Notions of rationality and uncertainty should – ideally – be underpinned by appropriate logics, not just widespread beliefs. Some key works are:

  • Kant: on the limits of knowledge, the seductions of subject-object languages and the dangers of a priori probability estimates.
  • Mill: on the limits of induction, e.g. as would be needed to justify numeric assessments of probabilities.
  • Boole: on the limits of logic, the tendency for ‘almost certain’ beliefs to result in falsehoods when used in long chains of logic, and the limitations of probabilities.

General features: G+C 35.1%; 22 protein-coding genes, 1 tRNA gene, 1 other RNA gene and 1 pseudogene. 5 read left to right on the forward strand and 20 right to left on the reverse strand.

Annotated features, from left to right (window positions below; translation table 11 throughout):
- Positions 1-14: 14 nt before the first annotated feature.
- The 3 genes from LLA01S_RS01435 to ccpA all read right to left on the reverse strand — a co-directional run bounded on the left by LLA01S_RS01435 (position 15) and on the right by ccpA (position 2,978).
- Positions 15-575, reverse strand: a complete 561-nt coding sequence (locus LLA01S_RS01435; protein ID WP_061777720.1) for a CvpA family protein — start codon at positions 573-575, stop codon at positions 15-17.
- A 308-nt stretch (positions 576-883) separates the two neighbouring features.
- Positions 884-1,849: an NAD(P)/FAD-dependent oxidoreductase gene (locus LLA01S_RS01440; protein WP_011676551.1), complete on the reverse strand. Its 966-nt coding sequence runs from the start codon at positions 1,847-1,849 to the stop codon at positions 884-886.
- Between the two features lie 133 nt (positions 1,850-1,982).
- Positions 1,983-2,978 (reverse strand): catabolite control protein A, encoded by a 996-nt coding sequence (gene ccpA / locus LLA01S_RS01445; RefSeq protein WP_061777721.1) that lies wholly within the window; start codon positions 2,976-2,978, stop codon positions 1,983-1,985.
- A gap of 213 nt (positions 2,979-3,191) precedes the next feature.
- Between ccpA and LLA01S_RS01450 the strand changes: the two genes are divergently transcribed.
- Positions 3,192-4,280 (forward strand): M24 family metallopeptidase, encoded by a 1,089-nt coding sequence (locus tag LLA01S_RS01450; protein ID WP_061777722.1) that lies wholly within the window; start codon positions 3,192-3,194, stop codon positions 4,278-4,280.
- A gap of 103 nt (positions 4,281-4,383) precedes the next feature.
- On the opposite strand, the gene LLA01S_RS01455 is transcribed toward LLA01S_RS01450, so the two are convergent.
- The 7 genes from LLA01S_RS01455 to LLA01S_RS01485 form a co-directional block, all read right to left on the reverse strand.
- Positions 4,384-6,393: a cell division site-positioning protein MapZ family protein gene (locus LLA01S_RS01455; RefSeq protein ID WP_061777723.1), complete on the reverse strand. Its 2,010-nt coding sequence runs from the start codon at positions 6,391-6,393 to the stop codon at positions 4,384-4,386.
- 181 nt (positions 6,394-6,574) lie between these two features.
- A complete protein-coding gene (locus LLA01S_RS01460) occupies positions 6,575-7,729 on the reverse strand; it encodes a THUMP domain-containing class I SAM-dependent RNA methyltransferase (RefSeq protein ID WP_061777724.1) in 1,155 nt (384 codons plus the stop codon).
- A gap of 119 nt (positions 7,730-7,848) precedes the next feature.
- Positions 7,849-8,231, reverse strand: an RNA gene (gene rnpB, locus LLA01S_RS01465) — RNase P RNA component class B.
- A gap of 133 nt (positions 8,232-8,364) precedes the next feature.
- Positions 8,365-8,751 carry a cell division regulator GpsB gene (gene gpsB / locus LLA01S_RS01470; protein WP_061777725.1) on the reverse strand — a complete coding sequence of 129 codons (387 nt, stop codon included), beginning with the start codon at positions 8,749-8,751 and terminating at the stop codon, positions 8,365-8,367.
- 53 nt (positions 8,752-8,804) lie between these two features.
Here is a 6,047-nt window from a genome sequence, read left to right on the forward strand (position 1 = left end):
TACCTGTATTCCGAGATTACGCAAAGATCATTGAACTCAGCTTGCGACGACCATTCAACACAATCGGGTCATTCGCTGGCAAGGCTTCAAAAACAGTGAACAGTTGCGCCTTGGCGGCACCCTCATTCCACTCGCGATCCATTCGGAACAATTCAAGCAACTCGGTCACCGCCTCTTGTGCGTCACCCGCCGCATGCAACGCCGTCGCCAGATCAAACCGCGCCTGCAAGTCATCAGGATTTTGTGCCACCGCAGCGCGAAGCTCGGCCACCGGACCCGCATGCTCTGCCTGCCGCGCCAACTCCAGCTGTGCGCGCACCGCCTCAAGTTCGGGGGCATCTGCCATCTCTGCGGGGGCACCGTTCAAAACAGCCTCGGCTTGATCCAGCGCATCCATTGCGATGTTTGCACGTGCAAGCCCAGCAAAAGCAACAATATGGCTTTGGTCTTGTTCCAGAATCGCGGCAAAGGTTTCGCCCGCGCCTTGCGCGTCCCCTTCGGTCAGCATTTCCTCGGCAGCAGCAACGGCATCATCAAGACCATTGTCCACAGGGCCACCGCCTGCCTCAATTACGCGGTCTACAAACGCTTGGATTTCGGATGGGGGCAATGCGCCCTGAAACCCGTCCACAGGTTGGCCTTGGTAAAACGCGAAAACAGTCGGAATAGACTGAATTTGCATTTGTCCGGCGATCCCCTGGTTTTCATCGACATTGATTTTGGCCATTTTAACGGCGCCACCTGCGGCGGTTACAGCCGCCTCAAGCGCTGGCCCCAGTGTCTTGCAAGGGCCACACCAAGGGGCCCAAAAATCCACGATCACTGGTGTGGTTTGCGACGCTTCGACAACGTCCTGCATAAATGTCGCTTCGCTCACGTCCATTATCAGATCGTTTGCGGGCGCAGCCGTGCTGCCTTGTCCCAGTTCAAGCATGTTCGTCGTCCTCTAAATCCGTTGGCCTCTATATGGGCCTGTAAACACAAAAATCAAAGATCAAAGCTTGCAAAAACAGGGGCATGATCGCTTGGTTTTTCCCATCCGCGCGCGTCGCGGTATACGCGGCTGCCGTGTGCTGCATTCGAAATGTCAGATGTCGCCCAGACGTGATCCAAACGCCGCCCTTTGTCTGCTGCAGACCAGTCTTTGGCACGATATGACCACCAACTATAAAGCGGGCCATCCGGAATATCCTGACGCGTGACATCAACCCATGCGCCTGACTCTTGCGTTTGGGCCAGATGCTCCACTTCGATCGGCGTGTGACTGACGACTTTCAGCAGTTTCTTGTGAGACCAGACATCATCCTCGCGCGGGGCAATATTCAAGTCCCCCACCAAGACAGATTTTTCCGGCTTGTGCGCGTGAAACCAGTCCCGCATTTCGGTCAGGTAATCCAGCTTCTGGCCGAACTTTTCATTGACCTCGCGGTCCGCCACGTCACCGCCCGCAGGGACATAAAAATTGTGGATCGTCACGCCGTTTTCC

• Russell builds on Keynes’ Treatise on Probability (which followed Boole), discussing the link between conventional probability and ‘normal science’, and their assumptions. (Russell and Keynes had studied under Whitehead.)
  • Good: on technical developments needed to further the approach of Keynes.

Dave Marsay

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